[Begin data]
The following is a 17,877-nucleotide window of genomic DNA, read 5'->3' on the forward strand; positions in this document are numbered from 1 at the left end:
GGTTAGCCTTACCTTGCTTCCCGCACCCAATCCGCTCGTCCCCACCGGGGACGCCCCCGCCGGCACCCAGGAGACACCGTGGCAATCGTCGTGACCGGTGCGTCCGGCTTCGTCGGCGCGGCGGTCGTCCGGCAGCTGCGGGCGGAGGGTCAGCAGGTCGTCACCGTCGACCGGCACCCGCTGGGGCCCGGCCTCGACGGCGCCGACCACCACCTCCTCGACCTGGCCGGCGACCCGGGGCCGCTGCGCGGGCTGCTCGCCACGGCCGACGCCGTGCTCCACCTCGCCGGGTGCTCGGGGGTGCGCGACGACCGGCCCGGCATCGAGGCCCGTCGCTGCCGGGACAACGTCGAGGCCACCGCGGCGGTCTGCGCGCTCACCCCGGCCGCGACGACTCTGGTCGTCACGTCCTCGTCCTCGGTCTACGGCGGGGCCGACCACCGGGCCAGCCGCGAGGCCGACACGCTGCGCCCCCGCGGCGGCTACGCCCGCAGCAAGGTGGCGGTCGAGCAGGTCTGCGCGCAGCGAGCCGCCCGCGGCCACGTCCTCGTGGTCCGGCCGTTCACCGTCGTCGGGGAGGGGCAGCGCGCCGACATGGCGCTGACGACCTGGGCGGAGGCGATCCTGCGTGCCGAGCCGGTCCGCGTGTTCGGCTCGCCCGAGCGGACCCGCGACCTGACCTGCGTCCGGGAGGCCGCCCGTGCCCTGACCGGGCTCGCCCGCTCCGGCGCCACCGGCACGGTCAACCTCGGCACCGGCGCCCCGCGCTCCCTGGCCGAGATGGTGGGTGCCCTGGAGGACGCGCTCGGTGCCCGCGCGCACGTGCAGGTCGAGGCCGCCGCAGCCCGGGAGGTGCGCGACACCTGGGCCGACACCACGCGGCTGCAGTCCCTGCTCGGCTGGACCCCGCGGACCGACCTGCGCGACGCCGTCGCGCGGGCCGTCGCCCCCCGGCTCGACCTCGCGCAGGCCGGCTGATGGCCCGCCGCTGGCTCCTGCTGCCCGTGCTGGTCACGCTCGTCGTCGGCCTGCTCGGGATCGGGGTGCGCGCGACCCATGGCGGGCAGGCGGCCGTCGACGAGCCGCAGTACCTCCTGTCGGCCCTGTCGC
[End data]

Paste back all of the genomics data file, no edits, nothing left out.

The following is a 17,877-nucleotide window of genomic DNA, read 5'->3' on the forward strand; positions in this document are numbered from 1 at the left end:
GGTTAGCCTTACCTTGCTTCCCGCACCCAATCCGCTCGTCCCCACCGGGGACGCCCCCGCCGGCACCCAGGAGACACCGTGGCAATCGTCGTGACCGGTGCGTCCGGCTTCGTCGGCGCGGCGGTCGTCCGGCAGCTGCGGGCGGAGGGTCAGCAGGTCGTCACCGTCGACCGGCACCCGCTGGGGCCCGGCCTCGACGGCGCCGACCACCACCTCCTCGACCTGGCCGGCGACCCGGGGCCGCTGCGCGGGCTGCTCGCCACGGCCGACGCCGTGCTCCACCTCGCCGGGTGCTCGGGGGTGCGCGACGACCGGCCCGGCATCGAGGCCCGTCGCTGCCGGGACAACGTCGAGGCCACCGCGGCGGTCTGCGCGCTCACCCCGGCCGCGACGACTCTGGTCGTCACGTCCTCGTCCTCGGTCTACGGCGGGGCCGACCACCGGGCCAGCCGCGAGGCCGACACGCTGCGCCCCCGCGGCGGCTACGCCCGCAGCAAGGTGGCGGTCGAGCAGGTCTGCGCGCAGCGAGCCGCCCGCGGCCACGTCCTCGTGGTCCGGCCGTTCACCGTCGTCGGGGAGGGGCAGCGCGCCGACATGGCGCTGACGACCTGGGCGGAGGCGATCCTGCGTGCCGAGCCGGTCCGCGTGTTCGGCTCGCCCGAGCGGACCCGCGACCTGACCTGCGTCCGGGAGGCCGCCCGTGCCCTGACCGGGCTCGCCCGCTCCGGCGCCACCGGCACGGTCAACCTCGGCACCGGCGCCCCGCGCTCCCTGGCCGAGATGGTGGGTGCCCTGGAGGACGCGCTCGGTGCCCGCGCGCACGTGCAGGTCGAGGCCGCCGCAGCCCGGGAGGTGCGCGACACCTGGGCCGACACCACGCGGCTGCAGTCCCTGCTCGGCTGGACCCCGCGGACCGACCTGCGCGACGCCGTCGCGCGGGCCGTCGCCCCCCGGCTCGACCTCGCGCAGGCCGGCTGATGGCCCGCCGCTGGCTCCTGCTGCCCGTGCTGGTCACGCTCGTCGTCGGCCTGCTCGGGATCGGGGTGCGCGCGACCCATGGCGGGCAGGCGGCCGTCGACGAGCCGCAGTACCTCCTGTCGGCCCTGTCGC